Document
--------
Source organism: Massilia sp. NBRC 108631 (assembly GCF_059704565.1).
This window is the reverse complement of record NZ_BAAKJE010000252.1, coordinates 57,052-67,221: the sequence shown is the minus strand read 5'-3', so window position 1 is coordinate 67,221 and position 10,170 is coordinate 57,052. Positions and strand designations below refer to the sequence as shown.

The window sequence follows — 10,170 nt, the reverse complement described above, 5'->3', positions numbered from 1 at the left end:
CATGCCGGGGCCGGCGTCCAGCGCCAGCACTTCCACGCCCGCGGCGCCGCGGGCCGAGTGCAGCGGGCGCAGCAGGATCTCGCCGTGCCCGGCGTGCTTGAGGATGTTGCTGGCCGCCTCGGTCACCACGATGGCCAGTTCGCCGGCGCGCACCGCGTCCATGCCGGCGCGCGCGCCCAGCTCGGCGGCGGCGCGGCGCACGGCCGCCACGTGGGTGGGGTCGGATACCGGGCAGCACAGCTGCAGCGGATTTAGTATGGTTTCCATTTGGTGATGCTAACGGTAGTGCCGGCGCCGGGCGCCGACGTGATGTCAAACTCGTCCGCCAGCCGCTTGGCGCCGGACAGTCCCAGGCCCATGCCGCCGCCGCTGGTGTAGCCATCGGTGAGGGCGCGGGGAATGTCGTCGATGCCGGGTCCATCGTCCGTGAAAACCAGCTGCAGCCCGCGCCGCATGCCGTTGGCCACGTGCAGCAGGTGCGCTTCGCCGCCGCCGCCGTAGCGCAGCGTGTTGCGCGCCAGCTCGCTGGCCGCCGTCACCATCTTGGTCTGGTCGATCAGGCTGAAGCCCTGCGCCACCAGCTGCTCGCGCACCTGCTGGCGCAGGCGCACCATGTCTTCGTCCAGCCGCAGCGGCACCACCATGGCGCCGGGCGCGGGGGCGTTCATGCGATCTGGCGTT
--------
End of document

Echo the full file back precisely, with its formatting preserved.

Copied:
Source organism: Massilia sp. NBRC 108631 (assembly GCF_059704565.1).
This window is the reverse complement of record NZ_BAAKJE010000252.1, coordinates 57,052-67,221: the sequence shown is the minus strand read 5'-3', so window position 1 is coordinate 67,221 and position 10,170 is coordinate 57,052. Positions and strand designations below refer to the sequence as shown.

The window sequence follows — 10,170 nt, the reverse complement described above, 5'->3', positions numbered from 1 at the left end:
CATGCCGGGGCCGGCGTCCAGCGCCAGCACTTCCACGCCCGCGGCGCCGCGGGCCGAGTGCAGCGGGCGCAGCAGGATCTCGCCGTGCCCGGCGTGCTTGAGGATGTTGCTGGCCGCCTCGGTCACCACGATGGCCAGTTCGCCGGCGCGCACCGCGTCCATGCCGGCGCGCGCGCCCAGCTCGGCGGCGGCGCGGCGCACGGCCGCCACGTGGGTGGGGTCGGATACCGGGCAGCACAGCTGCAGCGGATTTAGTATGGTTTCCATTTGGTGATGCTAACGGTAGTGCCGGCGCCGGGCGCCGACGTGATGTCAAACTCGTCCGCCAGCCGCTTGGCGCCGGACAGTCCCAGGCCCATGCCGCCGCCGCTGGTGTAGCCATCGGTGAGGGCGCGGGGAATGTCGTCGATGCCGGGTCCATCGTCCGTGAAAACCAGCTGCAGCCCGCGCCGCATGCCGTTGGCCACGTGCAGCAGGTGCGCTTCGCCGCCGCCGCCGTAGCGCAGCGTGTTGCGCGCCAGCTCGCTGGCCGCCGTCACCATCTTGGTCTGGTCGATCAGGCTGAAGCCCTGCGCCACCAGCTGCTCGCGCACCTGCTGGCGCAGGCGCACCATGTCTTCGTCCAGCCGCAGCGGCACCACCATGGCGCCGGGCGCGGGGGCGTTCATGCGATCTGGCGTT